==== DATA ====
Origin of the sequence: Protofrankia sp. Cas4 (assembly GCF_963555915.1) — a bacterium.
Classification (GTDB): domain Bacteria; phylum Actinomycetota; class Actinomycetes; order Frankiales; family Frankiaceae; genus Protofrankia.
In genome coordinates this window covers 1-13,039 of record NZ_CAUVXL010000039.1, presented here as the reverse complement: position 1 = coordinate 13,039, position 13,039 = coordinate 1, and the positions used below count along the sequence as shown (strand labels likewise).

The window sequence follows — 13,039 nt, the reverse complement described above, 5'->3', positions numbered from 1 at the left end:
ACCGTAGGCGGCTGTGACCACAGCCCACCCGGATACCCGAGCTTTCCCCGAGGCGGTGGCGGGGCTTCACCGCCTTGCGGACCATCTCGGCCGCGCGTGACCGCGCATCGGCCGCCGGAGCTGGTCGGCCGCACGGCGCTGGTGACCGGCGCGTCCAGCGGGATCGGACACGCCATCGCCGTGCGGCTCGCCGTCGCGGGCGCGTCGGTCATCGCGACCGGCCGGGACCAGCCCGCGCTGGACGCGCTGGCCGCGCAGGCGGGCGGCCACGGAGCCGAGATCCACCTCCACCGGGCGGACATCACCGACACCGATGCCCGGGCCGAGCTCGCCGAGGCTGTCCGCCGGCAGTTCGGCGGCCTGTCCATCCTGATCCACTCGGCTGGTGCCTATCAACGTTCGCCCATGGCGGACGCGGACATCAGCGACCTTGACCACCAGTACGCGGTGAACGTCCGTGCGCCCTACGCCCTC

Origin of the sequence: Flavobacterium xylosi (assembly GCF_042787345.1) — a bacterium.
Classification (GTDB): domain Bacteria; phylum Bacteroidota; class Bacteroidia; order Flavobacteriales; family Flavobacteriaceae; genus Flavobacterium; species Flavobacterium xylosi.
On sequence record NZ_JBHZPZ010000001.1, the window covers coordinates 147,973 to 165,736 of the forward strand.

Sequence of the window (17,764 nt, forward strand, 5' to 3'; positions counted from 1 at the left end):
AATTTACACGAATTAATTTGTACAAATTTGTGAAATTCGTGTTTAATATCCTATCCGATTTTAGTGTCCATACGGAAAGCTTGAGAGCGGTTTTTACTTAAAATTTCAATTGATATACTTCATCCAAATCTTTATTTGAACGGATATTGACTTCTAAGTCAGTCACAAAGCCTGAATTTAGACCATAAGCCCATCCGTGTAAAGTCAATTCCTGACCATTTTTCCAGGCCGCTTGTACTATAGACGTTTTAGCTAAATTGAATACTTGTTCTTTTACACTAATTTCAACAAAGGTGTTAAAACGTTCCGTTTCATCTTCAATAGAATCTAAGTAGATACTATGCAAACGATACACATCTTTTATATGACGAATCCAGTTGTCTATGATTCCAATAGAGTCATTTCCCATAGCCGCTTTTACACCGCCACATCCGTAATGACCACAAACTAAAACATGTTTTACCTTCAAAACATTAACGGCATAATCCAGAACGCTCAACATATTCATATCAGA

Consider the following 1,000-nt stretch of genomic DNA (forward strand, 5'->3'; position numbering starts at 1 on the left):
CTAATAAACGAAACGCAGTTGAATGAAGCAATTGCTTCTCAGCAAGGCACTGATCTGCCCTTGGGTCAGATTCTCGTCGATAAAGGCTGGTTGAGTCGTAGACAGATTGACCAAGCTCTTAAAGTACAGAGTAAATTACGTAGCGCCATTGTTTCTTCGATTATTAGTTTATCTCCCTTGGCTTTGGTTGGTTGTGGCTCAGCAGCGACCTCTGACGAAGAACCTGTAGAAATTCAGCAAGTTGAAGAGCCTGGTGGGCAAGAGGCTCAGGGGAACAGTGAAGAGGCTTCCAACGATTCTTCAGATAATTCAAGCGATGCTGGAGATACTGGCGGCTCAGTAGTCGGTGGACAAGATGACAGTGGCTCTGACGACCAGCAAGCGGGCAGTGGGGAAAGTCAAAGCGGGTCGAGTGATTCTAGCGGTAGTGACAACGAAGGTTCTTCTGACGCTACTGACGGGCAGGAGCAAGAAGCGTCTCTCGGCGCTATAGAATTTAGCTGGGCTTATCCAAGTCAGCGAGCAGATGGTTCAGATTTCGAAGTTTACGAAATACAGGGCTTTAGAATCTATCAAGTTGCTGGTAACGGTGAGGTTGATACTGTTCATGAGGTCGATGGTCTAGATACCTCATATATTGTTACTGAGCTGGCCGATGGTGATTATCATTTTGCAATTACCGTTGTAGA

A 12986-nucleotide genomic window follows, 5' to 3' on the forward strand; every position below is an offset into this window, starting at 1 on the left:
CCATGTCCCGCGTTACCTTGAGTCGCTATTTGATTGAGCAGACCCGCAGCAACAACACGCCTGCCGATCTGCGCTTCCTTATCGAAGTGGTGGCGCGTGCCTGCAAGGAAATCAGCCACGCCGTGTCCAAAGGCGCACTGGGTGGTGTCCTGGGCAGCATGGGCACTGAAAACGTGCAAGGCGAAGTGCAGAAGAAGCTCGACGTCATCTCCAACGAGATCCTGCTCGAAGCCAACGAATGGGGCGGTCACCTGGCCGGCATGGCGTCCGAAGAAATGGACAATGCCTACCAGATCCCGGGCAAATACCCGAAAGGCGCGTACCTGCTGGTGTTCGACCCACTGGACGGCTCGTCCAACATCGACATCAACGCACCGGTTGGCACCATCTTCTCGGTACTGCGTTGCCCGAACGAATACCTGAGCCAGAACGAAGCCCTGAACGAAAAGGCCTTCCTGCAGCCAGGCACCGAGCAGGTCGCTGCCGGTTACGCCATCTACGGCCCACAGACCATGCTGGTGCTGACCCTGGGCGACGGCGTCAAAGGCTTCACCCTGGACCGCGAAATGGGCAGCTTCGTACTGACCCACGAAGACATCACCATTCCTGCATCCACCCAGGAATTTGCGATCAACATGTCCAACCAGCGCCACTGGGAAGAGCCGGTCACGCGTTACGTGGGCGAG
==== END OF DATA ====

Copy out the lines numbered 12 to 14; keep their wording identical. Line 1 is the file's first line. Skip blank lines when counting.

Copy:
CTAATAAACGAAACGCAGTTGAATGAAGCAATTGCTTCTCAGCAAGGCACTGATCTGCCCTTGGGTCAGATTCTCGTCGATAAAGGCTGGTTGAGTCGTAGACAGATTGACCAAGCTCTTAAAGTACAGAGTAAATTACGTAGCGCCATTGTTTCTTCGATTATTAGTTTATCTCCCTTGGCTTTGGTTGGTTGTGGCTCAGCAGCGACCTCTGACGAAGAACCTGTAGAAATTCAGCAAGTTGAAGAGCCTGGTGGGCAAGAGGCTCAGGGGAACAGTGAAGAGGCTTCCAACGATTCTTCAGATAATTCAAGCGATGCTGGAGATACTGGCGGCTCAGTAGTCGGTGGACAAGATGACAGTGGCTCTGACGACCAGCAAGCGGGCAGTGGGGAAAGTCAAAGCGGGTCGAGTGATTCTAGCGGTAGTGACAACGAAGGTTCTTCTGACGCTACTGACGGGCAGGAGCAAGAAGCGTCTCTCGGCGCTATAGAATTTAGCTGGGCTTATCCAAGTCAGCGAGCAGATGGTTCAGATTTCGAAGTTTACGAAATACAGGGCTTTAGAATCTATCAAGTTGCTGGTAACGGTGAGGTTGATACTGTTCATGAGGTCGATGGTCTAGATACCTCATATATTGTTACTGAGCTGGCCGATGGTGATTATCATTTTGCAATTACCGTTGTAGA

A 12986-nucleotide genomic window follows, 5' to 3' on the forward strand; every position below is an offset into this window, starting at 1 on the left:
CCATGTCCCGCGTTACCTTGAGTCGCTATTTGATTGAGCAGACCCGCAGCAACAACACGCCTGCCGATCTGCGCTTCCTTATCGAAGTGGTGGCGCGTGCCTGCAAGGAAATCAGCCACGCCGTGTCCAAAGGCGCACTGGGTGGTGTCCTGGGCAGCATGGGCACTGAAAACGTGCAAGGCGAAGTGCAGAAGAAGCTCGACGTCATCTCCAACGAGATCCTGCTCGAAGCCAACGAATGGGGCGGTCACCTGGCCGGCATGGCGTCCGAAGAAATGGACAATGCCTACCAGATCCCGGGCAAATACCCGAAAGGCGCGTACCTGCTGGTGTTCGACCCACTGGACGGCTCGTCCAACATCGACATCAACGCACCGGTTGGCACCATCTTCTCGGTACTGCGTTGCCCGAACGAATACCTGAGCCAGAACGAAGCCCTGAACGAAAAGGCCTTCCTGCAGCCAGGCACCGAGCAGGTCGCTGCCGGTTACGCCATCTACGGCCCACAGACCATGCTGGTGCTGACCCTGGGCGACGGCGTCAAAGGCTTCACCCTGGACCGCGAAATGGGCAGCTTCGTACTGACCCACGAAGACATCACCATTCCTGCATCCACCCAGGAATTTGCGATCAACATGTCCAACCAGCGCCACTGGGAAGAGCCGGTCACGCGTTACGTGGGCGAG